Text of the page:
Milk Jug Gardening
Winter seed sowing, aka milk jug gardening, is a process where you use milk jugs as mini greenhouses to start seeds in January, February, and March.
Cold Winters: In areas of the country that have cold winters you can start seeds that need a period of cold to germinate. See resources below for a list of seeds.
Warm Winters: The milk jug method will also work for seed starting if you have warm winters, but you will need to pre-chill those seeds that need cold to germinate. You will also need to watch the jugs for moisture and add water, especially if you don’t get much rain. If it is very hot, you need to monitor the temperature inside the jug.
Collect Milk Jugs
First, collect any milk jugs that are clear enough for the sun to shine through and clean them thoroughly. The opaque white ones work well but avoid the solid ones. You can also use one litter soda bottles, but the milk jugs give you more surface area for seeds. You can throw away the cap as you will leave the jug open to the elements.
On each milk jug, using a drill or knife, make several drainage holes. These will allow water to drain out of the jug and prevent too much moisture inside.
Make a Cut
Next find the area just below and slightly to the left of the handle and make a cut from that point all around the jug leaving just enough under the handle to make a flap or hinge for the top. See the Garden Answer You Tube video below.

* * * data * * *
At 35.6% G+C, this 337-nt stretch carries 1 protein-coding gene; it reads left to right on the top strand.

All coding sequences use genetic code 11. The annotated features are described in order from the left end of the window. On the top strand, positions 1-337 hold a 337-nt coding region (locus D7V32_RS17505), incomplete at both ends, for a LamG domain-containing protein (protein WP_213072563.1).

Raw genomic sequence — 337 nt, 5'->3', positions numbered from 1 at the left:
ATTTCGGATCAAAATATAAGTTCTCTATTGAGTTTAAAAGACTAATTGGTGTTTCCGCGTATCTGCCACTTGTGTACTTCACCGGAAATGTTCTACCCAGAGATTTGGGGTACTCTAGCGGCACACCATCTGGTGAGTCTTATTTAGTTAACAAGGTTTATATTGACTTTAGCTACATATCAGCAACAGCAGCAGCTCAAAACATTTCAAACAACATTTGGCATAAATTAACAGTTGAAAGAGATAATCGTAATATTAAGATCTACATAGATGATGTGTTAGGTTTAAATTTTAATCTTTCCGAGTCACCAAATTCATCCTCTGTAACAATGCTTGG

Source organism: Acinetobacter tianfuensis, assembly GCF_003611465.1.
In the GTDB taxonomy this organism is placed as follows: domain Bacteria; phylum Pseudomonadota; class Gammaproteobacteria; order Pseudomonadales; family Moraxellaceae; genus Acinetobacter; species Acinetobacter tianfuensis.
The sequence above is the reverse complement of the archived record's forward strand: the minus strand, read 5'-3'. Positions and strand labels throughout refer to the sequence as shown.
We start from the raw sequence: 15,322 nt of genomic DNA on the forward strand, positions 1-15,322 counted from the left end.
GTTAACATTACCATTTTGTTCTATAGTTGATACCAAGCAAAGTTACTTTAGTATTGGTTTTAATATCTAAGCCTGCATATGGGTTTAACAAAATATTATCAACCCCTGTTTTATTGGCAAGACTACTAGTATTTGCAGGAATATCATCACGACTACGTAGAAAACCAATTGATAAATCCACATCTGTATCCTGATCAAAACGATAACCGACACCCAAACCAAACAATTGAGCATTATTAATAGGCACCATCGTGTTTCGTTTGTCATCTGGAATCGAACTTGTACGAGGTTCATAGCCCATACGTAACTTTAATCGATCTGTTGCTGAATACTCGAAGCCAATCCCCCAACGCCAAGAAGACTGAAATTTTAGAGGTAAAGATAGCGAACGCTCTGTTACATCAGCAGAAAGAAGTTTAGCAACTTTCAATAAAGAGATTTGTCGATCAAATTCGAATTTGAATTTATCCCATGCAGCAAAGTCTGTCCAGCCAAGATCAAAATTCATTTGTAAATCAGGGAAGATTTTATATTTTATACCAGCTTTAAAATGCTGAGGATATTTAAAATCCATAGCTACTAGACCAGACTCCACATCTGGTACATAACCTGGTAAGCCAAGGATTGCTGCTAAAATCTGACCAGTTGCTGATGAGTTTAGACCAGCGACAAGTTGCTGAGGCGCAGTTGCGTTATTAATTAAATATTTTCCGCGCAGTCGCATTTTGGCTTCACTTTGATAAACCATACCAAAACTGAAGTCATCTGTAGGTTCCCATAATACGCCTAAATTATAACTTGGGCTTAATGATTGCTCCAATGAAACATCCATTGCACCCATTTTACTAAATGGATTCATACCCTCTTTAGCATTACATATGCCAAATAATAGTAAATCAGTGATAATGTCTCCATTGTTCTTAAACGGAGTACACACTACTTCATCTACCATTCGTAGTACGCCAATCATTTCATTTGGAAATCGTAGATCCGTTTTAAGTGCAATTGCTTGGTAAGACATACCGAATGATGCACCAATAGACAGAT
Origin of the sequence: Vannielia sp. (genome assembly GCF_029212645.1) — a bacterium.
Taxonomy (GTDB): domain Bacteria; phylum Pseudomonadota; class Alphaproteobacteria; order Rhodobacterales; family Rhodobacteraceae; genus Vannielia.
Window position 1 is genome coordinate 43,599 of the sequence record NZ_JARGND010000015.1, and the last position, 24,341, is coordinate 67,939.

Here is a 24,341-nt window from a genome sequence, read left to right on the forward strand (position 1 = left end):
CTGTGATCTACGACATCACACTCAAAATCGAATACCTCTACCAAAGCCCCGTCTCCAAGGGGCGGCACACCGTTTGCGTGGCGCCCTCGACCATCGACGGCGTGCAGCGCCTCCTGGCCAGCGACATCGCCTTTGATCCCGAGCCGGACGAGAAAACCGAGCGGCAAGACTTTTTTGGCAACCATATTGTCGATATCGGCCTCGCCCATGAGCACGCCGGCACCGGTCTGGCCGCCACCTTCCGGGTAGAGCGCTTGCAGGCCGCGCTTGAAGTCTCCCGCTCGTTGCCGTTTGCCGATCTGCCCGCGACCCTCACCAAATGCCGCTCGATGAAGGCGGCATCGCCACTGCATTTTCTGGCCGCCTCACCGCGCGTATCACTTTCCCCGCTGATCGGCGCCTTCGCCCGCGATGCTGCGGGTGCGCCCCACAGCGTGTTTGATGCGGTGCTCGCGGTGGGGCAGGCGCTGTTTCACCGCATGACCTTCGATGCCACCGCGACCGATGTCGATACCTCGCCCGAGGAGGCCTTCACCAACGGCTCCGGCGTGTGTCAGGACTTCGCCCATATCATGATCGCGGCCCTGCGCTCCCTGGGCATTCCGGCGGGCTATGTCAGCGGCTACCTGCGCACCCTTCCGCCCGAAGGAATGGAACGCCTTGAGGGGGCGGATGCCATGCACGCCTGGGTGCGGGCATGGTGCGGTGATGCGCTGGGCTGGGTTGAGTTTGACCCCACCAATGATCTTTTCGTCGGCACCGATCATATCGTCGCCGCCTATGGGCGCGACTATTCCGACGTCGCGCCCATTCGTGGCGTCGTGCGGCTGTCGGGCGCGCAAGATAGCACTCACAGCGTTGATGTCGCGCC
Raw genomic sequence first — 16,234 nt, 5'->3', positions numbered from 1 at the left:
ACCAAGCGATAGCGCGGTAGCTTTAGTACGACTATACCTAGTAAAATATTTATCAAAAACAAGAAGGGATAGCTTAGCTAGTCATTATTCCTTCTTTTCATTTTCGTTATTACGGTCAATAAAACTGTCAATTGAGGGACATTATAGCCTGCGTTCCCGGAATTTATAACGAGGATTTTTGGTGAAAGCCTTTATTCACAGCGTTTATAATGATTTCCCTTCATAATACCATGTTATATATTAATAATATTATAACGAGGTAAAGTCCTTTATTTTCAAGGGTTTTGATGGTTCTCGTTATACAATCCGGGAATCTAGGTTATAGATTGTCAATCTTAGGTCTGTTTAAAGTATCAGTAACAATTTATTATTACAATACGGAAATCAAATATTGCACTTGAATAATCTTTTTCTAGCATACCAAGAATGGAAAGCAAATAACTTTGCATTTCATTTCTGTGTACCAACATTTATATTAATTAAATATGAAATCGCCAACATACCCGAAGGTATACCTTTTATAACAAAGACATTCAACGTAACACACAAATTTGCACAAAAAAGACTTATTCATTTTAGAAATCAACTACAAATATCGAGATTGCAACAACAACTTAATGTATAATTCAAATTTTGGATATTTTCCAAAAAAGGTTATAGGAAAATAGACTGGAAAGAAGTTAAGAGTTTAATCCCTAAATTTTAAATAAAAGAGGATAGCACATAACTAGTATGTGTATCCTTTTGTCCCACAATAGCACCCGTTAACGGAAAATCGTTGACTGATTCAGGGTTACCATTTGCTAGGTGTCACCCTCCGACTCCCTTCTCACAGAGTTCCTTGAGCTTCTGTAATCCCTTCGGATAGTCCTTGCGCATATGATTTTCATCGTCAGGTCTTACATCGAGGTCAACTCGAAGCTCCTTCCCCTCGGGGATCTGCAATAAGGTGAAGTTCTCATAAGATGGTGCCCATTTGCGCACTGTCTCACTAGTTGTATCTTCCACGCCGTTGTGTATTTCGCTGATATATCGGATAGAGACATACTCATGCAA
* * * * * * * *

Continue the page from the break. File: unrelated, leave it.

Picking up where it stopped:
Fill with Seed Starting Mix
It’s important to use seed starting mix here. This mix is meant to supply the seedlings with all the nutrients they need for the short time they will be living in the jugs. Don’t use potting soil or garden soil as it will be too heavy. Pour seed starting mix into a separate bowl or bucket and moisten until it holds its shape in your hand. Proceed to add the mix to the milk jugs, filling about three-quarters full.
Spread the Seeds
Following package directions, spread the seeds as evenly as possible over the seed starting mix and cover lightly if instructed to do so. See resources below for a list of seeds that lend themselves to this kind of sowing.
Seal the Jug
When finished planting seeds, you may want to add a waterproof label inside the jug identifying the seeds in case the outside label fades in the weather. You can also write the name on the outside of the jug and the date of sowing. Place the top (without cap) back on the jugs and seal with tape. Duct tape works well. Just use something that won’t come off in wet weather.
Place the jugs together outside and wait for the seeds to sprout. If you live in an area that doesn’t get much moisture, you may need to give the jugs a little drink from time to time. When the seedlings are about 1-2 inches tall and weather permits, you can open the top during the day. When nighttime temperatures are consistently above 50 degrees, you can leave the top off.
If seedlings outgrow the jugs, plant them out in the landscape if weather permits, or put them in small pots to grow on until they can be planted out.
Kevin Lee Jacobs